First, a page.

But having gotten that silent moment out of the way, it’s time to praise this remarkable piece of research by the UK groups Lawyers for Israel and Christian Middle East Watch which helps put endless claims of victory by BDS supporters campaigning against the French transportation and engineering firm Veolia into the proper context.
And what is that context? Well, as we’ve noted before, Veolia has become the latest punching bag (along with Ahava and Soda Stream) of Israel haters endlessly searching for victory stories they can pump into a pipeline they have created for communicating with supporters about BDS momentum and triumph.
But, as Divest This readers know, such victories have been so thin on the ground (and, when they exist, so trivial and irrelevant), that BDSers need to apply a little creativity to generate fake victory stories that tend to not come about all that often here in reality (despite a dozen years of intense effort on the part of the boycotters).
A trend we’ve seen again and again in the financial world involves BDS press releases claiming that normal financial decisions were actually the result of anti-Israel lobbying. This is similar to the hoax that re-awakened the BDS “movement” in 2009 in which Students for Justice in Palestine claimed that investment decisions at Hampshire College that explicitly had nothing to do with Israel were dressed up as divestment victories.
In the case of Veolia, you’ve got a company which contracts with numerous municipalities around the world. And since these municipalities normally allow for public input into decision making, this has given the boycotters an opening to put the company on trial for “supporting ‘The Occupation’” due to their limited involvement in a light railway project linking Jerusalem and certain areas that are under dispute between Israel and the Palestinians.
When this tactic has been tried in the US (as it was in California recently) the result has tended to be a firm and certain “No” to requests that municipalities make decisions based on the political whims of a shrill minority.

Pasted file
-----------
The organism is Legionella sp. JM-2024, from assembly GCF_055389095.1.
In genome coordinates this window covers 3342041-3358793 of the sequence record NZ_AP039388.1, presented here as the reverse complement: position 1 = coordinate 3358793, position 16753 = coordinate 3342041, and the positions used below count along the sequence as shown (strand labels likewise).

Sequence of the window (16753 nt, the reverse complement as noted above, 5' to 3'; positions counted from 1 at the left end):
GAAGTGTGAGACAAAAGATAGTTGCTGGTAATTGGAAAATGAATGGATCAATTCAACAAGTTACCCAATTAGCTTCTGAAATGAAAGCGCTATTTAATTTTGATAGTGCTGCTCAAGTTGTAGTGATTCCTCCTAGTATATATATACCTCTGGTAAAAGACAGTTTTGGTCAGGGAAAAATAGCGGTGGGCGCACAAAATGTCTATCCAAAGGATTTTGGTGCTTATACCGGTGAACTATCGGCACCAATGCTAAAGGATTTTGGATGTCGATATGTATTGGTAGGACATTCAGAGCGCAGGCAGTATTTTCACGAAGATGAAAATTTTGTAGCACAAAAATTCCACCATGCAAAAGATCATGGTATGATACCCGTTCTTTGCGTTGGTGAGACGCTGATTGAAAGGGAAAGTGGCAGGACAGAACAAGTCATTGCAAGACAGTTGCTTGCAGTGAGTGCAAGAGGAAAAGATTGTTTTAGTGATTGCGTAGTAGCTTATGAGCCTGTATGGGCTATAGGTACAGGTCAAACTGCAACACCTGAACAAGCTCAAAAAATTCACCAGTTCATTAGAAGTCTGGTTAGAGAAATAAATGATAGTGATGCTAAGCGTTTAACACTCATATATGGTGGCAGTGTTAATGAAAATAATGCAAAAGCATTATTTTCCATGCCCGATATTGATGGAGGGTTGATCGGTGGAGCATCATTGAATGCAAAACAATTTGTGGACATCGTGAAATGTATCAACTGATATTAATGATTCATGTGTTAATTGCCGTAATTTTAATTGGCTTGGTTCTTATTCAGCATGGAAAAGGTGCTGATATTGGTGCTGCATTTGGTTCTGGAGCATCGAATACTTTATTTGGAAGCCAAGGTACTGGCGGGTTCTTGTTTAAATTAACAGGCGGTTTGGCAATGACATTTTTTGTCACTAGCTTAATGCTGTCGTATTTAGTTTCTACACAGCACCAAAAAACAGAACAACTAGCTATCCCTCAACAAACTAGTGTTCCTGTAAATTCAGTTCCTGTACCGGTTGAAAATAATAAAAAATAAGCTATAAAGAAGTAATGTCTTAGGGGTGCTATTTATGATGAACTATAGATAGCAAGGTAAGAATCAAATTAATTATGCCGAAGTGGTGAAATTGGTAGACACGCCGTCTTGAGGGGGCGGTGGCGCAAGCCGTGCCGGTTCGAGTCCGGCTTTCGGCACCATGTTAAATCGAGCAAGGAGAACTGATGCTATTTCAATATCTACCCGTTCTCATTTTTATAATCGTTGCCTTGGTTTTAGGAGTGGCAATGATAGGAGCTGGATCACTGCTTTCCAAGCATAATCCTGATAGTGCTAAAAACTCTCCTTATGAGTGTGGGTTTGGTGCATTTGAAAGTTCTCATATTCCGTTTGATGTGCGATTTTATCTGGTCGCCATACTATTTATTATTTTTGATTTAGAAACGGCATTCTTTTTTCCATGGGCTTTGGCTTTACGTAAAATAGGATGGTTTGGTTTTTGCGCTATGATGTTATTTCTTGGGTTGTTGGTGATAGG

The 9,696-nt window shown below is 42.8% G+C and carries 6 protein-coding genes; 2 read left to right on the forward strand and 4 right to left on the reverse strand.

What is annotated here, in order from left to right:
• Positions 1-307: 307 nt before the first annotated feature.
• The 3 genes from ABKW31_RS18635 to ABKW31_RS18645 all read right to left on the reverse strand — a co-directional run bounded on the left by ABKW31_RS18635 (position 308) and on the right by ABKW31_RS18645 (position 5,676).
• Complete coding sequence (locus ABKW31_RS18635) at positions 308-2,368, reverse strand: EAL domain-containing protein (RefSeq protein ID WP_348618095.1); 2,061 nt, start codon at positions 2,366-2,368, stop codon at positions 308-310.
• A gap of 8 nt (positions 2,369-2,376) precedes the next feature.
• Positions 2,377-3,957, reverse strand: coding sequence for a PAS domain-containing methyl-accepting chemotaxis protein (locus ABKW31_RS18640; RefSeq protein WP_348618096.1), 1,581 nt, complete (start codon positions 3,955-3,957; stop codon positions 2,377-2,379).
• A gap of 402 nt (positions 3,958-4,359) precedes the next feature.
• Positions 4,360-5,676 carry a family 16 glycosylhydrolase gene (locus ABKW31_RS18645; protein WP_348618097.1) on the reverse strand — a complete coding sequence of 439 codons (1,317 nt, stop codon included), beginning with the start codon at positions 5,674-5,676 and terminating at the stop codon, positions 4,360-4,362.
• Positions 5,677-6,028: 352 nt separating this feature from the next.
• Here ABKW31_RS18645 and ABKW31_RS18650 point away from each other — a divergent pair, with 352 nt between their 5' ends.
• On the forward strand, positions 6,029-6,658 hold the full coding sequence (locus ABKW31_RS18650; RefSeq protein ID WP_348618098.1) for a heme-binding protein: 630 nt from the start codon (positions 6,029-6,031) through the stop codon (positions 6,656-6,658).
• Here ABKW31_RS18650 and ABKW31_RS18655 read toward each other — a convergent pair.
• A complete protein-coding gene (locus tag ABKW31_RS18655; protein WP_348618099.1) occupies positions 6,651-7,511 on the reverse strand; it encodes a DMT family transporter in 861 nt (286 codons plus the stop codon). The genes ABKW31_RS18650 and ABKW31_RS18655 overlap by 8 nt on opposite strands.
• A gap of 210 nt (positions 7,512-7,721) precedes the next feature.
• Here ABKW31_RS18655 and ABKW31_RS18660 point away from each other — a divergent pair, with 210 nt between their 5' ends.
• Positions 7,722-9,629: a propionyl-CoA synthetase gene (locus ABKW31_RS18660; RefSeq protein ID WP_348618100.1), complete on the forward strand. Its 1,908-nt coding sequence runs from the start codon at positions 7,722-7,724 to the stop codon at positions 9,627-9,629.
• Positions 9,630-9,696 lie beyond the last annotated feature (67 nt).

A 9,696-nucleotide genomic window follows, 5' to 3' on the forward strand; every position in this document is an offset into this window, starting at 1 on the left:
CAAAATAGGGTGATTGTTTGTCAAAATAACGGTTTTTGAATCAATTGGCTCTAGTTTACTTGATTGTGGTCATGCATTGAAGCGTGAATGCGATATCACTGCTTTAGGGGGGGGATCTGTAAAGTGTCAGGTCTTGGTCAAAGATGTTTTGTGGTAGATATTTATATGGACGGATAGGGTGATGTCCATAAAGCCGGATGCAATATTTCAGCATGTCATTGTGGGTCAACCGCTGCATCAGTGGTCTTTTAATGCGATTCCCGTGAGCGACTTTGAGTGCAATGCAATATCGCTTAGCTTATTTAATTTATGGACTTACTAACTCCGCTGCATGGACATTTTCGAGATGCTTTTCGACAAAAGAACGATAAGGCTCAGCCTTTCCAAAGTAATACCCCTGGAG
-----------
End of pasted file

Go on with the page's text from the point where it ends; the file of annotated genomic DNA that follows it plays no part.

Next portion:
But in Europe, they have gotten around the problem of having to win an argument by simply attacking Veolia within any city or town it is doing business, and then claiming victory whenever the company loses a contract.
They seem to be counting on the public not understanding the fact that any company will win a few and lose a few in the game of government contracting. And their hope seems to be that this public will buy into the BDSers post-hoc fallacy that since the boycotters complained to a government organization before Veolia lost a contract, that their protests much be the cause of such losses.
Fortunately, the aforementioned report provides a case-by-case breakdown of each and every instance where BDSers claimed success in a municipal boycott of Veolia, providing that in each case decision-makers made their choices based on normal business factors, not political ones (about Israel or anyone else).
We’ve seen in the last week how the forces of BDS cannot seem to shake themselves of the habit of sneaking behind people’s backs and subverting democracy in order to claim even a marginal success. But with the Veolia report, we can now combine their contempt for others with that other fine feature of the boycott “movement:” that they’re a bunch of liars as well.